What’s with the va­por­ware you guys keep re­view­ing? I was look­ing for an ITX board for my Ryzen 5 pro­ces­sor. You re­viewed the Asus ROG Strix X370- I Gam­ing. Nope, no­body has it. Then you re­viewed the MSI B350i AC. Again, nowhere to be found. Can I get one of the boards you re­viewed? They seem to be the only ones in ex­is­tence. Can you guys tell man­u­fac­tur­ers to con­firm they are ac­tu­ally go­ing to sell the boards they send you be­fore you put out a re­view?

– Joey Martinez EX­EC­U­TIVE EDI­TOR ALAN DEX­TER RE­SPONDS: We have no in­ter­est in re­view­ing va­por­ware, but that isn’t what’s hap­pen­ing here, as the prod­ucts in ques­tion do ex­ist, they just ap­pear to be rather pop­u­lar, and as such, have sold out at a lot of places. Even so, at the time of check­ing, a look at the “Where to buy” sec­tion of the of­fi­cial Asus US web­site shows that B&H has stock (while Mi­cro Center and Wal­mart have sold out). As for the MSI moth­er­board, it does in­deed ap­pear to have sold out ev­ery­where— even the “Where to buy” links all point to a lack of stock (at least, the sev­eral we tried did). Even so, when we get hard­ware in for re­view, we al­ways make sure that it is avail­able to buy, oth­er­wise there wouldn’t be any point look­ing at it. Of course, what we don’t know is how many of a par­tic­u­lar moth­er­board are made avail­able to the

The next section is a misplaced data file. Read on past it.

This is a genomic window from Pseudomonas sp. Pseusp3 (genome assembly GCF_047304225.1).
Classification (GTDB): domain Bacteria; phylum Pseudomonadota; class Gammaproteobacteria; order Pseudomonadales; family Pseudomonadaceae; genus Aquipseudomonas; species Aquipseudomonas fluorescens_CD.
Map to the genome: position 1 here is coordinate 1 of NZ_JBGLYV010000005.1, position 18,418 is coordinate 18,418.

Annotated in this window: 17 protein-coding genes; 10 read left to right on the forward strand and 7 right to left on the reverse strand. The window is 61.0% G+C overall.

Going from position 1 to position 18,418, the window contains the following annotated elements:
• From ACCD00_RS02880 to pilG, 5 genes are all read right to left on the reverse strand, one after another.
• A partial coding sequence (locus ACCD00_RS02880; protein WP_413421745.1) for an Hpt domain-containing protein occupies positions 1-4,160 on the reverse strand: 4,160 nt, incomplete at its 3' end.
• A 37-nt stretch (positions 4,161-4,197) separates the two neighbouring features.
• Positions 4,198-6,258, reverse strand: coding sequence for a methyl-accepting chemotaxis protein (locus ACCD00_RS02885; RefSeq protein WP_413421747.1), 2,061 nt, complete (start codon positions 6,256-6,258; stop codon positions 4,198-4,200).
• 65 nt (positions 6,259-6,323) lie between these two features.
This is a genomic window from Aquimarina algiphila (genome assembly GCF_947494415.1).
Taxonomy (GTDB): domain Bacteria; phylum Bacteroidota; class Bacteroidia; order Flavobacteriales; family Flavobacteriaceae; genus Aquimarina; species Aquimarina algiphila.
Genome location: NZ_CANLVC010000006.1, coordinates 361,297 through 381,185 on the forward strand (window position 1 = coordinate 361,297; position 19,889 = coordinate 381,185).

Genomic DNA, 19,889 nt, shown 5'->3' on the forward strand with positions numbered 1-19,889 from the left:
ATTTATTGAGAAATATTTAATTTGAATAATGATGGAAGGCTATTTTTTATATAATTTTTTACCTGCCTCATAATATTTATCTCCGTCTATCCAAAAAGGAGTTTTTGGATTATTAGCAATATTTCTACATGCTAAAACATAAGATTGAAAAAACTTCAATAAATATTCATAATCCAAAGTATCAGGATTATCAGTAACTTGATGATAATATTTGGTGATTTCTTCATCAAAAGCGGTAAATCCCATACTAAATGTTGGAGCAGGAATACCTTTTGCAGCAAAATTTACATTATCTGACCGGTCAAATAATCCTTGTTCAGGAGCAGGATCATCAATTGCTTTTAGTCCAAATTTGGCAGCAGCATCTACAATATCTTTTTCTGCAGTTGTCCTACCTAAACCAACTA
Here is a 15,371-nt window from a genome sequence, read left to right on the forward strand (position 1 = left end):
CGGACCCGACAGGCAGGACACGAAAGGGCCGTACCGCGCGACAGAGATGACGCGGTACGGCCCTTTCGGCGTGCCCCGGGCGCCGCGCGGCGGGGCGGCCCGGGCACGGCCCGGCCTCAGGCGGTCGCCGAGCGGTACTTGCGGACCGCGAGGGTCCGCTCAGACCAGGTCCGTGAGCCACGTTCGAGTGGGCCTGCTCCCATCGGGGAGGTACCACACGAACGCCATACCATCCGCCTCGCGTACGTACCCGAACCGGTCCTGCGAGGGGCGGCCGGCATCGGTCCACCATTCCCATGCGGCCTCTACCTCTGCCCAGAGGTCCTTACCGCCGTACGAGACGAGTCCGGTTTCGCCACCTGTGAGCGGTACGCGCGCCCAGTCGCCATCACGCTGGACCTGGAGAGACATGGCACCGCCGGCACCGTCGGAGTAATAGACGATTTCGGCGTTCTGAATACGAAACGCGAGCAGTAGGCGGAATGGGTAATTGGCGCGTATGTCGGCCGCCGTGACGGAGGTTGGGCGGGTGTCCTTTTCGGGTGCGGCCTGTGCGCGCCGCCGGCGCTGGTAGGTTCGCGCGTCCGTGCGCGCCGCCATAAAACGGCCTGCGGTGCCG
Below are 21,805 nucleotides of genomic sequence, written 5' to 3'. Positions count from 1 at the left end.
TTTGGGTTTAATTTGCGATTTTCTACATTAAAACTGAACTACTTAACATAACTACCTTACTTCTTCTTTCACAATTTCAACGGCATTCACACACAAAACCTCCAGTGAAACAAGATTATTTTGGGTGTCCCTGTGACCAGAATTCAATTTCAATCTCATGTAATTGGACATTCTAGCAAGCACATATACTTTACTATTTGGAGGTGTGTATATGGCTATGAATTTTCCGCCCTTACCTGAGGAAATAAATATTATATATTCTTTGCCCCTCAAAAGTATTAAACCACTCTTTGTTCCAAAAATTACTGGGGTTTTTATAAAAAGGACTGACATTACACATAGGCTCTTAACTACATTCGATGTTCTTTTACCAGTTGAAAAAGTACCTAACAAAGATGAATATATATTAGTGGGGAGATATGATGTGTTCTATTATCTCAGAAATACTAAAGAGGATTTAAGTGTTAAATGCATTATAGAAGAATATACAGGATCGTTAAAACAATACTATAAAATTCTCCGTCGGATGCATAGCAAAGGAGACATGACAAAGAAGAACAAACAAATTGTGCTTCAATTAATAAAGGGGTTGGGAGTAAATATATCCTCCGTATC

mar­ket, or what the take- up will be.

Buyer Be­ware